HM Revenue & Customs has started sending out letters to around 5.7m people affected by the PAYE tax code errors.
Earlier this autumn, the Revenue reported that around 4.3m people paid too much tax as a result of coding mistakes and are due refunds totalling £1.8bn, or an average of £420 per taxpayer; while 1.4m underpaid and will be asked to pay an additional £2bn, or an average of £1,428 per taxpayer.
The first letters telling taxpayers whether they will get a rebate or face having to pay extra money were sent out a couple of weeks ago.
People who have underpaid and owe less than £2,000 can ask to repay the money in monthly instalments taken from their salary over one to three years.
But those who owe more than £2,000 will be asked to pay it in a lump sum. If this is not possible, they will need to contact HMRC to discuss over payment options.
HMRC will not pursue cases where the amount owed is for less than £300, which applies to 40% of all underpayments.
Note also that if you gave the Revenue all the relevant information to work out your correct tax code, but it failed to use it within 12 months of the end of the tax year in which it received that information, you’re entitled to ask for the tax to be waived through an “extra statutory concession” or ESC A19.
The tax code errors stem from miscalculations made by HMRC tax officials, which were identified by the introduction of a new computer system last year.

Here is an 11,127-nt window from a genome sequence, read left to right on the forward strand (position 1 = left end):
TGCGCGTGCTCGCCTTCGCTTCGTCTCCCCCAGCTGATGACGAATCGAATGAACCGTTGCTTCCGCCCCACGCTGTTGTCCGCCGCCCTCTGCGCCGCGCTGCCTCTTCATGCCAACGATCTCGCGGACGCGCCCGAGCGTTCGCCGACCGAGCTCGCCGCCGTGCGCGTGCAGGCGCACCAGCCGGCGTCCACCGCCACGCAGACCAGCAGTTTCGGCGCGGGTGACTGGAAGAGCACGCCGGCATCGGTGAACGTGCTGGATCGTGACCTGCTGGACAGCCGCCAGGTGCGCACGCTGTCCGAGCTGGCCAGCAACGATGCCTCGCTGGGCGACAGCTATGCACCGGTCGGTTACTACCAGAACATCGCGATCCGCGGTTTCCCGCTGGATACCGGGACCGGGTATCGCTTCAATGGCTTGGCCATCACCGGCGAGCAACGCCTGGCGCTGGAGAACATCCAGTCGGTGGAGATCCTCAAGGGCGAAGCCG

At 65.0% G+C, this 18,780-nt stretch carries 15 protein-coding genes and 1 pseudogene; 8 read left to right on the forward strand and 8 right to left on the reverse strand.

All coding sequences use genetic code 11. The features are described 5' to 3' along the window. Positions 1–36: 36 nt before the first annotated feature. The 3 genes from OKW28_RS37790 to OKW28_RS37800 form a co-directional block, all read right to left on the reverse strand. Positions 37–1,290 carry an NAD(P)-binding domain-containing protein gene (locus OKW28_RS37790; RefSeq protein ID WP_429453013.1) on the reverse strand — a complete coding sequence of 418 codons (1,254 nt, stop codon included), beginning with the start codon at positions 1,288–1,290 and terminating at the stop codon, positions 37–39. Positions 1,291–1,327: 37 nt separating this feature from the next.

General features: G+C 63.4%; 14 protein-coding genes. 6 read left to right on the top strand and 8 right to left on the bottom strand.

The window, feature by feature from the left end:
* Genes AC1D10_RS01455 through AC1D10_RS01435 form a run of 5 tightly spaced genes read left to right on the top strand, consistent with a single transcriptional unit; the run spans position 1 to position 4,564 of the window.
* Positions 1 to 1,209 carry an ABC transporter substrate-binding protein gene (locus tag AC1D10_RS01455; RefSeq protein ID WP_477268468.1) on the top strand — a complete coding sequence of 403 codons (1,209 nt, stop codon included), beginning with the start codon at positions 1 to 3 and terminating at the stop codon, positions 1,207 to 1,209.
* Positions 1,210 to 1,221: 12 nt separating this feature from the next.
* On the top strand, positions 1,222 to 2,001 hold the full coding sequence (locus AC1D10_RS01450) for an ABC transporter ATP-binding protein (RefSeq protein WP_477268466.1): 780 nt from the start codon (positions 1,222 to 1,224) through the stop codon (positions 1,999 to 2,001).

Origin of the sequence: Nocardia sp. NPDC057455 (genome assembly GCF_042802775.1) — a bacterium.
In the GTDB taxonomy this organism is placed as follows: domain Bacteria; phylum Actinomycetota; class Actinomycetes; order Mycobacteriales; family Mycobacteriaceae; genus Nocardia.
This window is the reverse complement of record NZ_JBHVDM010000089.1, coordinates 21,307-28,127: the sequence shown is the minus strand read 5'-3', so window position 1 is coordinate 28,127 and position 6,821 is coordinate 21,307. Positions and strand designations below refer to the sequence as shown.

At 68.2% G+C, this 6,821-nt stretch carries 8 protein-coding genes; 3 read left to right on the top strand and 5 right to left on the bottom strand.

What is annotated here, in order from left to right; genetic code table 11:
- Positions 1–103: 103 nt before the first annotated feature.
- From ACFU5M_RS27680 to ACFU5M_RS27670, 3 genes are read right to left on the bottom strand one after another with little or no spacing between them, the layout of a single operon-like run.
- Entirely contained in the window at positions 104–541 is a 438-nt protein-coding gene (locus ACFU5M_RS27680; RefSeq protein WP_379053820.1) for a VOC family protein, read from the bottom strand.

Angela Beech, of chartered accountants Blick Rothenberg, said: “It beggars belief as to how matters have been allowed to get out of control to this extent.
“The fact that it will take at least four years to clear the backlog means that no one can rest easy thinking that their tax position is correct. About half of the population could be affected. It’s an absolute debacle.”
- HM Revenue & Customs
- Tax error post arriving across UK (BBC News)
- HM Revenue PAYE errors (The Solicitor)
- Tax law news (The Solicitor)
- Tax law (Findlaw.co.uk)
- Tax law Q&A (Community)
You may also like:
- International: Virginia governor overturns law to allow convicted criminals to…
- Guest Blog: Cohabiting couples, their rights and the common law…
- Health and Safety: Alton Towers owner pleads guilty to health…
- Law and government: Councils appeal for increased powers to limit…
- Legal Aid: New report shows rise in DIY defence since…
If you cannot find what you are looking for on Findlaw.co.uk please let us know by contacting us at: firstname.lastname@example.org.
Furthermore, please be aware that while we attempt to ensure all our information is as up-to-date and relevant as possible occasionally some our articles may no longer be accurate.